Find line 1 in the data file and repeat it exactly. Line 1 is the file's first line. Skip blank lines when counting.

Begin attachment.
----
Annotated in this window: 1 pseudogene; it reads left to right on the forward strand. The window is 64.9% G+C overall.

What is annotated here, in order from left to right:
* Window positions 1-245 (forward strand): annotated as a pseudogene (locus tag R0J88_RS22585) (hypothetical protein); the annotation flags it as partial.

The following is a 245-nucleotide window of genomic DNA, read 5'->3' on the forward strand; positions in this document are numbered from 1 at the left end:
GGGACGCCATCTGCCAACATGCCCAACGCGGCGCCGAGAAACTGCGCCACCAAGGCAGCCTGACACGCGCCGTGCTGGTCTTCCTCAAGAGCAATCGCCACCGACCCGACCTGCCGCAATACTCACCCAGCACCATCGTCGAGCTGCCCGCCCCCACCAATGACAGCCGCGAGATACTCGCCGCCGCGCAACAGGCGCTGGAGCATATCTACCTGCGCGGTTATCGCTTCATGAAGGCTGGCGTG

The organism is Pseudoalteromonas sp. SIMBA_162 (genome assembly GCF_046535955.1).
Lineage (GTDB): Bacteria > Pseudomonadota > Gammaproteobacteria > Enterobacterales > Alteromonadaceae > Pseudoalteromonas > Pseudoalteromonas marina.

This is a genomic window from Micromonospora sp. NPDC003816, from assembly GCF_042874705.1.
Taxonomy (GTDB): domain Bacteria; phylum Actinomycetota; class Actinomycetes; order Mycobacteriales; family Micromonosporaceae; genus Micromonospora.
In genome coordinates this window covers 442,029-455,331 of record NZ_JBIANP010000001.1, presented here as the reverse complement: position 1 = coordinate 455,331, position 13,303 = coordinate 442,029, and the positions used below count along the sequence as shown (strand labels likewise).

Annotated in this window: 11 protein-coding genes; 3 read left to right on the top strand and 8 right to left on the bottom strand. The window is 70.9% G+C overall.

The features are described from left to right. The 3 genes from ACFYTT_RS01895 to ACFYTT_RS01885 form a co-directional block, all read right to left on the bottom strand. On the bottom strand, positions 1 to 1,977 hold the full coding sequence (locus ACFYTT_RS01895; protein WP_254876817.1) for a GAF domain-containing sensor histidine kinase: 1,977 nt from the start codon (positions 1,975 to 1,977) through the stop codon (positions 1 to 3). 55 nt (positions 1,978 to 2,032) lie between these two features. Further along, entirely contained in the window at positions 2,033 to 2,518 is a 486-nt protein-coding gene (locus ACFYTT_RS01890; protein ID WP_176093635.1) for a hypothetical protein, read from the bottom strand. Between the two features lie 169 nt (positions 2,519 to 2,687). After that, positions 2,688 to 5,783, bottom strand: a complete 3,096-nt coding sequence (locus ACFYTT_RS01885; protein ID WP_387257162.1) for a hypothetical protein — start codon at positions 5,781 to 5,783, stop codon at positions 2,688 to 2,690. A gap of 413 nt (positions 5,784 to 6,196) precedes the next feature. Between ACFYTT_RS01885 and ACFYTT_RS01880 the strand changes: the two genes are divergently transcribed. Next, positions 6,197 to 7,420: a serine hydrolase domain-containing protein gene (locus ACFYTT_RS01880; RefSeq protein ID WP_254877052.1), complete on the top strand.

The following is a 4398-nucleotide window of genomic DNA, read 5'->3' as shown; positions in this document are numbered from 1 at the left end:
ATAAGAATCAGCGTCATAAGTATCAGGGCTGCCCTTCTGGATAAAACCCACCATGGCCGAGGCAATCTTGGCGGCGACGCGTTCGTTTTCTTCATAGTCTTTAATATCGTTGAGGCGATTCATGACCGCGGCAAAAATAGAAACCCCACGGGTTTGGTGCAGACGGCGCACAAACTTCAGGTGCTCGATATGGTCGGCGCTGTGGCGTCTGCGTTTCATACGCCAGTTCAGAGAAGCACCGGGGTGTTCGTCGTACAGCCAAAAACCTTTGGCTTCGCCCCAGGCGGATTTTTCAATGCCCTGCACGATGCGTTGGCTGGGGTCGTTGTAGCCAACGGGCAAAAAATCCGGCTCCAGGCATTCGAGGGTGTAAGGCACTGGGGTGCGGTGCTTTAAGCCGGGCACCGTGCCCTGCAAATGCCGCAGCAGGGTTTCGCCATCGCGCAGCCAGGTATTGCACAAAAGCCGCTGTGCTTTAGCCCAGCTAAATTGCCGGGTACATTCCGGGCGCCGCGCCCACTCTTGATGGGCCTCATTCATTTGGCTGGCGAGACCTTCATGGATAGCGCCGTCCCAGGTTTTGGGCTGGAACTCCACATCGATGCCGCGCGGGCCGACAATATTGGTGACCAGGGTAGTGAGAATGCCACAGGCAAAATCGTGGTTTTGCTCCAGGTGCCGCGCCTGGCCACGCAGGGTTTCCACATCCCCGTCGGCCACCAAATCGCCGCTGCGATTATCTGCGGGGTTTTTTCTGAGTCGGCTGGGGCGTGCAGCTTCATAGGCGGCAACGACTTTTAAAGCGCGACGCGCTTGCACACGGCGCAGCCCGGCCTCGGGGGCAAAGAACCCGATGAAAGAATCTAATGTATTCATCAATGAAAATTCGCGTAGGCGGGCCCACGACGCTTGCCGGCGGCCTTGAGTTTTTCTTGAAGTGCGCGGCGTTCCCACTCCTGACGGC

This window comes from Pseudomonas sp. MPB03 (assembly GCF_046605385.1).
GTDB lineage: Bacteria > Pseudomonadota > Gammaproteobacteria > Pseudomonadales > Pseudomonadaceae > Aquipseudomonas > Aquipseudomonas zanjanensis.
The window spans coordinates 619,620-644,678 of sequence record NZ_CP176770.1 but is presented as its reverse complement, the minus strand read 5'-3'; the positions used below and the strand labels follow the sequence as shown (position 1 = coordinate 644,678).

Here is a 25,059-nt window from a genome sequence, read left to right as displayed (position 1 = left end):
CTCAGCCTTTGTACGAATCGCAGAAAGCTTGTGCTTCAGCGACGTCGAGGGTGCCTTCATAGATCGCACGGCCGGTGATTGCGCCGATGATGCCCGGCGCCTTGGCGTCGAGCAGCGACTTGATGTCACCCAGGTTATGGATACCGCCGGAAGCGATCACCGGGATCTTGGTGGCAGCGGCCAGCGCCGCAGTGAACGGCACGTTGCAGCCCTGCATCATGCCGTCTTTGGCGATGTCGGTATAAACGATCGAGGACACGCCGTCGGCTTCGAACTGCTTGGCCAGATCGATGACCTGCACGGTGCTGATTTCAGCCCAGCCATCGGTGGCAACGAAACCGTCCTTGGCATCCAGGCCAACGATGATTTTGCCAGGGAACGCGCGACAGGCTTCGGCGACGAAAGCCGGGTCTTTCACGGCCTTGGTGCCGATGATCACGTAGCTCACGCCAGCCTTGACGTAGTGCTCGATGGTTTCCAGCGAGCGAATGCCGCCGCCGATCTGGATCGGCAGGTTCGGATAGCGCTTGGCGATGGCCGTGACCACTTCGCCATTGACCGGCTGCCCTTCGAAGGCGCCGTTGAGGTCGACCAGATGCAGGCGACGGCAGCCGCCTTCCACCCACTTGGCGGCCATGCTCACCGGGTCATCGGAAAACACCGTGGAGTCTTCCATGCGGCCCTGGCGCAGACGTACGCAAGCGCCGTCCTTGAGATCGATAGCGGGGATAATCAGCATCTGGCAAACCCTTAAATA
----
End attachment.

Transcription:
Annotated in this window: 1 pseudogene; it reads left to right on the forward strand. The window is 64.9% G+C overall.